Researchers discover particle which could 'cool the planet'

Jan 12, 2012

In a breakthrough paper published in Science, researchers from The University of Manchester, The University of Bristol and Sandia National Laboratories report the potentially revolutionary effects of Criegee biradicals.

These invisible chemical intermediates are powerful oxidisers of pollutants such as and , produced by , and can naturally clean up the atmosphere.

Although these chemical intermediates were hypothesised in the 1950s, it is only now that they have been detected. Scientists now believe that, with further research, these species could play a major role in off-setting climate change.

The detection of the Criegee biradical and measurement of how fast it reacts was made possible by a unique apparatus, designed by Sandia researchers, that uses light from a third-generation synchrotron facility, at the Lawrence Berkeley National Laboratory's Advanced .

The intense, tunable light from the synchrotron allowed researchers to discern the formation and removal of different isomeric species – molecules that contain the same atoms but arranged in different combinations.

The researchers found that the Criegee biradicals react more rapidly than first thought and will accelerate the formation of sulphate and nitrate in the atmosphere. These compounds will lead to aerosol formation and ultimately to cloud formation with the potential to cool the planet.

The formation of Criegee biradicals was first postulated by Rudolf Criegee in the 1950s. However, despite their importance, it has not been possible to directly study these important species in the laboratory.

In the last 100 years, Earth's average surface temperature increased by about 0.8 °C with about two thirds of the increase occurring over just the last three decades.

Most countries have agreed that drastic cuts in greenhouse gas emissions are required, and that future global warming should be limited to below 2.0 °C (3.6 °F).

Dr Carl Percival, Reader in Atmospheric Chemistry at The University of Manchester and one of the authors of the paper, believes there could be significant research possibilities arising from the discovery of the Criegee biradicals.

He said: "Criegee radicals have been impossible to measure until this work carried out at the Advanced Light Source. We have been able to quantify how fast Criegee radicals react for the first time.

"Our results will have a significant impact on our understanding of the oxidising capacity of the atmosphere and have wide ranging implications for and .

"The main source of these Criegee biradicals does not depend on sunlight and so these processes take place throughout the day and night."

Professor Dudley Shallcross, Professor in Atmospheric Chemistry at The University of Bristol, added: "A significant ingredient required for the production of these Criegee biradicals comes from chemicals released quite naturally by plants, so natural ecosystems could be playing a significant role in off-setting warming.'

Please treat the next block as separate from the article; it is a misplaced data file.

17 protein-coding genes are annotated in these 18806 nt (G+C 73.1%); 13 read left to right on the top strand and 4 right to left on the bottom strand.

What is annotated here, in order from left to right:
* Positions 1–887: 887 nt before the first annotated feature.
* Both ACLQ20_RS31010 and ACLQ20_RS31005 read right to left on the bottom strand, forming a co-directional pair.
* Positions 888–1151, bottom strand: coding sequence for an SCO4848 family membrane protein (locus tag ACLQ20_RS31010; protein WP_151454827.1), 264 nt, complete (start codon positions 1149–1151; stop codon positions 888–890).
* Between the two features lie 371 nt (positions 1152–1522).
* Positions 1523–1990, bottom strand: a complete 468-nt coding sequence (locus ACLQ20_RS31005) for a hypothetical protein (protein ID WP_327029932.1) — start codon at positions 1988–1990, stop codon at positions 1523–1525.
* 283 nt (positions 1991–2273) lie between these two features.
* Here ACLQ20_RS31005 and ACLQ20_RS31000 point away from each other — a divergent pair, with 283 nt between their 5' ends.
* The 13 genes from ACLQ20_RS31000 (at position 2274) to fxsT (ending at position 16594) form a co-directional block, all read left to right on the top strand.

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Cave_Man
4.7 / 5 (6) Jan 12, 2012
Very interesting stuff, one of the silver bullets in the haystack if you will excuse the mixed metaphor.

Scary to think we may be about to attain a godlike status, planes will be able to control the weather. Where's it all going though? Living longer healthier lives is great, but who wants to endure the phenomenon of time for a great deal of....time...

I don't want to die but being able to control everything forever doesn't sound like my idea of a wonderful existence. Work is what made us, those first cave people had to work just to live. Now look at us....everything is backwards.

If you want to quell global warming pass laws requiring private property to be reforrested to a certain percent. Offer rewards to people to grow their own food as well as high efficiency plants like algea or whatever.

Every household should be a research lab where you work hard and then learn about what you worked on, nobody should work at wal mart..
Callippo
5 / 5 (7) Jan 12, 2012
These compounds will lead to aerosol formation and ultimately to cloud formation with the potential to cool the planet.
These clouds have the potential to violate the circulation of water in atmosphere as well. The more nuclei we will put into clouds, the smaller their droplets will be, the slower their coalesce into rain will occur. Very tiny droplets are transparent for infrared radiation in the same way, like pure water vapor and such clouds will not reflect the heat radiation, but absorb it even more.

The road to hell is paved with good intentions. In this particular case we could take it nearly literally.
Callippo
2 / 5 (5) Jan 12, 2012
In addition, the Criegee biradicals will not be probably very user friendly for troposheric and stratospheric ozone - but it's rather a detail for researchers, who are trying to keep their jobs.